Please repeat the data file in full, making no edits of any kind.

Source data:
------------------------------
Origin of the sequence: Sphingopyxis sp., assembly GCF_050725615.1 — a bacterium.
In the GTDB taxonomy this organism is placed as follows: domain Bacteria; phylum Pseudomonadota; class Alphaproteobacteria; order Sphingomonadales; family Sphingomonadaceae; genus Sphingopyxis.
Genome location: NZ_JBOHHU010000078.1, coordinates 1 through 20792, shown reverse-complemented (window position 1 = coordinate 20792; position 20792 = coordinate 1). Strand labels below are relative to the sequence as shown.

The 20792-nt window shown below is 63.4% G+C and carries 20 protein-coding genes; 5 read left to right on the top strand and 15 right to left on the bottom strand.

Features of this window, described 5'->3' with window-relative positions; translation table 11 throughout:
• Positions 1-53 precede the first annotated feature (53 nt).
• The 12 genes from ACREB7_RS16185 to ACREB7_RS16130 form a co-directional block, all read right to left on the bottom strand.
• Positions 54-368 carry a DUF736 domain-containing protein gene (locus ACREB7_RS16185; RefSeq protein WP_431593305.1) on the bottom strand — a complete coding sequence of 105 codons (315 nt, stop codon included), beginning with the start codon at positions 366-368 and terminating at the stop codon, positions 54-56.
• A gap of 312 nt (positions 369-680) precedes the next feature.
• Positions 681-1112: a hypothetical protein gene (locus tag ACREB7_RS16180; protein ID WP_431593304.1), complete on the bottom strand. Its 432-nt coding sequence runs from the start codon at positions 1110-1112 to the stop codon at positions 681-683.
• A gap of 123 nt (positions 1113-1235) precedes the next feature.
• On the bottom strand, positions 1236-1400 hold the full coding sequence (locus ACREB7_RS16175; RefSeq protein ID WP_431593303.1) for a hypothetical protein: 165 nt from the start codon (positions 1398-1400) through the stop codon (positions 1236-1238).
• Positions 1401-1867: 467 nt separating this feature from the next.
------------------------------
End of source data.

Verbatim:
Origin of the sequence: Sphingopyxis sp., assembly GCF_050725615.1 — a bacterium.
In the GTDB taxonomy this organism is placed as follows: domain Bacteria; phylum Pseudomonadota; class Alphaproteobacteria; order Sphingomonadales; family Sphingomonadaceae; genus Sphingopyxis.
Genome location: NZ_JBOHHU010000078.1, coordinates 1 through 20792, shown reverse-complemented (window position 1 = coordinate 20792; position 20792 = coordinate 1). Strand labels below are relative to the sequence as shown.

The 20792-nt window shown below is 63.4% G+C and carries 20 protein-coding genes; 5 read left to right on the top strand and 15 right to left on the bottom strand.

Features of this window, described 5'->3' with window-relative positions; translation table 11 throughout:
• Positions 1-53 precede the first annotated feature (53 nt).
• The 12 genes from ACREB7_RS16185 to ACREB7_RS16130 form a co-directional block, all read right to left on the bottom strand.
• Positions 54-368 carry a DUF736 domain-containing protein gene (locus ACREB7_RS16185; RefSeq protein WP_431593305.1) on the bottom strand — a complete coding sequence of 105 codons (315 nt, stop codon included), beginning with the start codon at positions 366-368 and terminating at the stop codon, positions 54-56.
• A gap of 312 nt (positions 369-680) precedes the next feature.
• Positions 681-1112: a hypothetical protein gene (locus tag ACREB7_RS16180; protein ID WP_431593304.1), complete on the bottom strand. Its 432-nt coding sequence runs from the start codon at positions 1110-1112 to the stop codon at positions 681-683.
• A gap of 123 nt (positions 1113-1235) precedes the next feature.
• On the bottom strand, positions 1236-1400 hold the full coding sequence (locus ACREB7_RS16175; RefSeq protein ID WP_431593303.1) for a hypothetical protein: 165 nt from the start codon (positions 1398-1400) through the stop codon (positions 1236-1238).
• Positions 1401-1867: 467 nt separating this feature from the next.